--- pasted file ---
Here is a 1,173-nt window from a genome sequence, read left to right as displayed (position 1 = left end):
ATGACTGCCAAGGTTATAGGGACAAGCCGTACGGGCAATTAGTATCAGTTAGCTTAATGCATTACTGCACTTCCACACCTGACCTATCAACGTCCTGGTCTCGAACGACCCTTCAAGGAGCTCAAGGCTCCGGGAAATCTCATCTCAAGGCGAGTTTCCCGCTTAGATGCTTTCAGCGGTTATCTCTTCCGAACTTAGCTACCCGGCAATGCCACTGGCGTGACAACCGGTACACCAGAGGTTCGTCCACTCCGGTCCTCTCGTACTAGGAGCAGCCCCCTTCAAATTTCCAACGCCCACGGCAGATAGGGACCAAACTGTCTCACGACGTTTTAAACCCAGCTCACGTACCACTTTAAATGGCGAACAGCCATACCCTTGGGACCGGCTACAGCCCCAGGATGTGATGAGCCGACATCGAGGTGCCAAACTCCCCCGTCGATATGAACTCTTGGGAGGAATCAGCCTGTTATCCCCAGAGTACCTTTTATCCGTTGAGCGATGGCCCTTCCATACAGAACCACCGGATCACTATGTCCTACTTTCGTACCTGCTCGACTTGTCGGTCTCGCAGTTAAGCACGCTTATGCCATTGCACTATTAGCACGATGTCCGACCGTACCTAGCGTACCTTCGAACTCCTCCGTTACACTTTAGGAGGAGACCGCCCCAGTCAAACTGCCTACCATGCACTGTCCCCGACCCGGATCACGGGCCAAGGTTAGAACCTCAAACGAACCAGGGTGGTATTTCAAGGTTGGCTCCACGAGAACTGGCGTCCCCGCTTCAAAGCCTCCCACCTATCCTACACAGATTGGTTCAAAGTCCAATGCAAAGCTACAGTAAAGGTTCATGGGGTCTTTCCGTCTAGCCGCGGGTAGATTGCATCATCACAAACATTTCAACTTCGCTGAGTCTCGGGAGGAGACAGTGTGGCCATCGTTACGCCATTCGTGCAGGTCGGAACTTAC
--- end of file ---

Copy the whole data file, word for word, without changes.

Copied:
Here is a 1,173-nt window from a genome sequence, read left to right as displayed (position 1 = left end):
ATGACTGCCAAGGTTATAGGGACAAGCCGTACGGGCAATTAGTATCAGTTAGCTTAATGCATTACTGCACTTCCACACCTGACCTATCAACGTCCTGGTCTCGAACGACCCTTCAAGGAGCTCAAGGCTCCGGGAAATCTCATCTCAAGGCGAGTTTCCCGCTTAGATGCTTTCAGCGGTTATCTCTTCCGAACTTAGCTACCCGGCAATGCCACTGGCGTGACAACCGGTACACCAGAGGTTCGTCCACTCCGGTCCTCTCGTACTAGGAGCAGCCCCCTTCAAATTTCCAACGCCCACGGCAGATAGGGACCAAACTGTCTCACGACGTTTTAAACCCAGCTCACGTACCACTTTAAATGGCGAACAGCCATACCCTTGGGACCGGCTACAGCCCCAGGATGTGATGAGCCGACATCGAGGTGCCAAACTCCCCCGTCGATATGAACTCTTGGGAGGAATCAGCCTGTTATCCCCAGAGTACCTTTTATCCGTTGAGCGATGGCCCTTCCATACAGAACCACCGGATCACTATGTCCTACTTTCGTACCTGCTCGACTTGTCGGTCTCGCAGTTAAGCACGCTTATGCCATTGCACTATTAGCACGATGTCCGACCGTACCTAGCGTACCTTCGAACTCCTCCGTTACACTTTAGGAGGAGACCGCCCCAGTCAAACTGCCTACCATGCACTGTCCCCGACCCGGATCACGGGCCAAGGTTAGAACCTCAAACGAACCAGGGTGGTATTTCAAGGTTGGCTCCACGAGAACTGGCGTCCCCGCTTCAAAGCCTCCCACCTATCCTACACAGATTGGTTCAAAGTCCAATGCAAAGCTACAGTAAAGGTTCATGGGGTCTTTCCGTCTAGCCGCGGGTAGATTGCATCATCACAAACATTTCAACTTCGCTGAGTCTCGGGAGGAGACAGTGTGGCCATCGTTACGCCATTCGTGCAGGTCGGAACTTAC